Asturian Wood Stove

Leña y Carbón – The Asturian Wood Stove Goes On

One of the more interesting things about home cooking in Asturias is the prevalence of the coal and wood stove. And not as antiques or curiosities like the ubiquitous Singer sewing machine is in the States. No, these stoves see regular use, both as cooking implements and as whole-house heaters.

Indeed, across much of Asturias, waking up to the smell of wood and coal smoke is a sure sign that the temperature dropped last night. The delivery of sacks of coal or stove wood are just as common as deliveries of bottled gas.

Hergom is the by far the most popular brand. That is, judging by what I have seen in four years of inspecting kitchens in homes across Asturias. And while many houses already have such a stove, there is enough of a market for new ones that the foundry continues to manufacture them now. Sure, only two of their current models are rated for coal burning. But there are still almost three dozen options to choose from for a wood stove.

Wood Stove in Kitchen
A wood stove in a typical Asturian kitchen

Surprisingly, Hergom was only founded in 1960. Meaning that by most standards, the stoves I see in houses here are new. These are not antiques – relics of “back in grandma’s day”. These are consciously chosen “daily driver” cook tops and ovens, designed for current needs and desires.

If you live in the United States and are interested in wood stoves, you might know the brand Hearthstone. That is Hergom under another name.

Why The Wood Stove is King in Asturias

In the States cooking on a wood stove is a very niche activity. It is mostly confined to “back to the land” and “off grid prepper” types there. Whereas in Asturias it is a normal part of daily life for close to a third of the population. The reasons for this are simple to see once you live here for a while.

First, electricity is wildly expensive compared to the United States. Moving to Spain from North Carolina was a real shock. Electricity prices went from 11 cents per kWh to over 30 cents per kWh! Indeed, Spanish electricity prices are among the highest in Europe, and thus in the world. This explains why electric stoves and ovens are not as common here as in the US.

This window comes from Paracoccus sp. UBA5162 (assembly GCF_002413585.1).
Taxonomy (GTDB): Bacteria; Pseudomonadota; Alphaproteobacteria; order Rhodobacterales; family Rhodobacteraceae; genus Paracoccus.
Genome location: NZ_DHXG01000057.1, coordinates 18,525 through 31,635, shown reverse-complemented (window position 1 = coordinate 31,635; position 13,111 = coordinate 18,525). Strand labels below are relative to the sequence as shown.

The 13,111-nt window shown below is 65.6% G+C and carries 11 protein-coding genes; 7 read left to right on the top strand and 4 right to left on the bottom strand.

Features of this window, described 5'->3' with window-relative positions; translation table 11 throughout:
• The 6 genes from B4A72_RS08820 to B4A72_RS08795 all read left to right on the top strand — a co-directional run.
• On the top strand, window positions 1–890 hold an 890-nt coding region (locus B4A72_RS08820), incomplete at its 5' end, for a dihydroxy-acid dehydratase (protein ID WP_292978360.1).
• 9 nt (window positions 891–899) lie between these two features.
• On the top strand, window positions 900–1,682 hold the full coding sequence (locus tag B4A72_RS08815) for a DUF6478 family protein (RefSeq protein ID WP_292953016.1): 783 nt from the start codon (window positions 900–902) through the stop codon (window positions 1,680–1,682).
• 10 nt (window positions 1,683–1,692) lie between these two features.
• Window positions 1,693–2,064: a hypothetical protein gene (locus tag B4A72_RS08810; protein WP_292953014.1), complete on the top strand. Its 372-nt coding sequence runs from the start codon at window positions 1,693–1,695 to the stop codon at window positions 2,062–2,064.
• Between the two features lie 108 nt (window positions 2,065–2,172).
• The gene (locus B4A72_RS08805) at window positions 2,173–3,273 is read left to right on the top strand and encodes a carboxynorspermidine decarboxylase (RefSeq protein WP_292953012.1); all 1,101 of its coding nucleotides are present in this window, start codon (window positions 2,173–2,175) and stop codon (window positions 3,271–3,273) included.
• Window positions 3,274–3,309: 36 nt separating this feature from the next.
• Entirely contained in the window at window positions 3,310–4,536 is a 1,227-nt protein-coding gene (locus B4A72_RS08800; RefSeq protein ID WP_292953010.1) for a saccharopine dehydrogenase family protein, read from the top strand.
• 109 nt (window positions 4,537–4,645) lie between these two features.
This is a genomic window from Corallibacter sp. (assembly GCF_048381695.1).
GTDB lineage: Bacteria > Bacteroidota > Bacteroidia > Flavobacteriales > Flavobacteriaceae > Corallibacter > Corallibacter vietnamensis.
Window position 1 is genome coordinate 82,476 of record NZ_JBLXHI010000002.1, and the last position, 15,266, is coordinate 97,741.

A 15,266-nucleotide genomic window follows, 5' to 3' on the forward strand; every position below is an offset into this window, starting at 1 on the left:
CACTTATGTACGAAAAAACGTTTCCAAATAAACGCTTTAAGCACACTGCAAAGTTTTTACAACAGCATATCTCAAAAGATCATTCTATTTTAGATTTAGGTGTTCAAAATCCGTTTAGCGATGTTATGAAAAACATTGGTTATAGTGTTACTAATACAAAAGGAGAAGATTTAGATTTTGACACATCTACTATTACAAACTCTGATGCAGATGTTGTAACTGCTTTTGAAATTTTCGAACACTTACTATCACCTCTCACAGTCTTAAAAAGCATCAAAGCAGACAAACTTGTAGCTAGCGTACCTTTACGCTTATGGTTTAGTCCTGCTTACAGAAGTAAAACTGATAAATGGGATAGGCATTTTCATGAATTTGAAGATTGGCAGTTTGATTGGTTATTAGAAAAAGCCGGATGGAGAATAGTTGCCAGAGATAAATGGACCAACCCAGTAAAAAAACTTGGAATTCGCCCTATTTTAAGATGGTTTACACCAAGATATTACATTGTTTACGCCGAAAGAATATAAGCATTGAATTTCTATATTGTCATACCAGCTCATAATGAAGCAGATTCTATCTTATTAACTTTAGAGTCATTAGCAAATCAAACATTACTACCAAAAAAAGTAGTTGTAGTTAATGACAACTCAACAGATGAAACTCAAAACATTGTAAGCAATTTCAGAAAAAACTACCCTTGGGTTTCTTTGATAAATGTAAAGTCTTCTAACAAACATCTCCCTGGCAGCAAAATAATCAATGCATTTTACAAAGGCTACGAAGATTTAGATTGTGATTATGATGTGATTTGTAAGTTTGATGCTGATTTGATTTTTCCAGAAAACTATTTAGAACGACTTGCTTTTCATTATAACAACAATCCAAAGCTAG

Municipal natural gas is also more expensive in Spain than in the US. Indeed, it is more than twice as costly. It is also not as widely available. Both of these facts are because of a simple fact. The United States is totally energy independent. That is, it generates at least 100% of the energy it consumes. Spain, on the other hand produces only about 30% of the energy it consumes. Availability, and pricing, of electricity and gas in Spain are largely dependent on foreign suppliers.

King Coal

Secondly, Asturias is coal country. Or at least it was until 2018. Consumption of coal in Spain has dropped by more than 80% since that year. 2018 is the year that the last coal mine in Spain was closed. This process of decarbonization then switched to closing coal-fired power plants. This is a huge shock to the system in Asturias. Coal mining in Asturias has been the largest industry, by far, since the end of the eighteenth century. Indeed, daily life in much of Asturias revolved around coal for more than 200 years.1Adaro Ruiz, Luis. Datos y documentos para una historia minera e industrial de Asturias. Suministros Adaro, 1981.

A standard part of a coal miners pay in Asturias was, right up until the end of the coal industry, free coal for home use. Hence the proliferation of policombustible stoves throughout Asturias. Why would anyone use the expensive electricity or the less convenient bottled gas when coal was going to be provided for free?[zotpressInText item=”{2459245:2WARX4SS}”]

As coal has waned in importance in Asturias, the coal-fired cook stove has slowly transitioned to being wood-fired. But the problems of electricity and natural gas remain, and so the stove continues to be front and center in the daily lives of many Asturians. 2Ojeda, Germán. Asturias en la industrialización española, 1833-1907. Siglo Veintiuno, 1985.

Honestly, I personally hope that it continues. I much prefer cooking over wood, and I am very happy to be in a place where that is a normal position.


  • 1
    Adaro Ruiz, Luis. Datos y documentos para una historia minera e industrial de Asturias. Suministros Adaro, 1981.
  • 2
    Ojeda, Germán. Asturias en la industrialización española, 1833-1907. Siglo Veintiuno, 1985.

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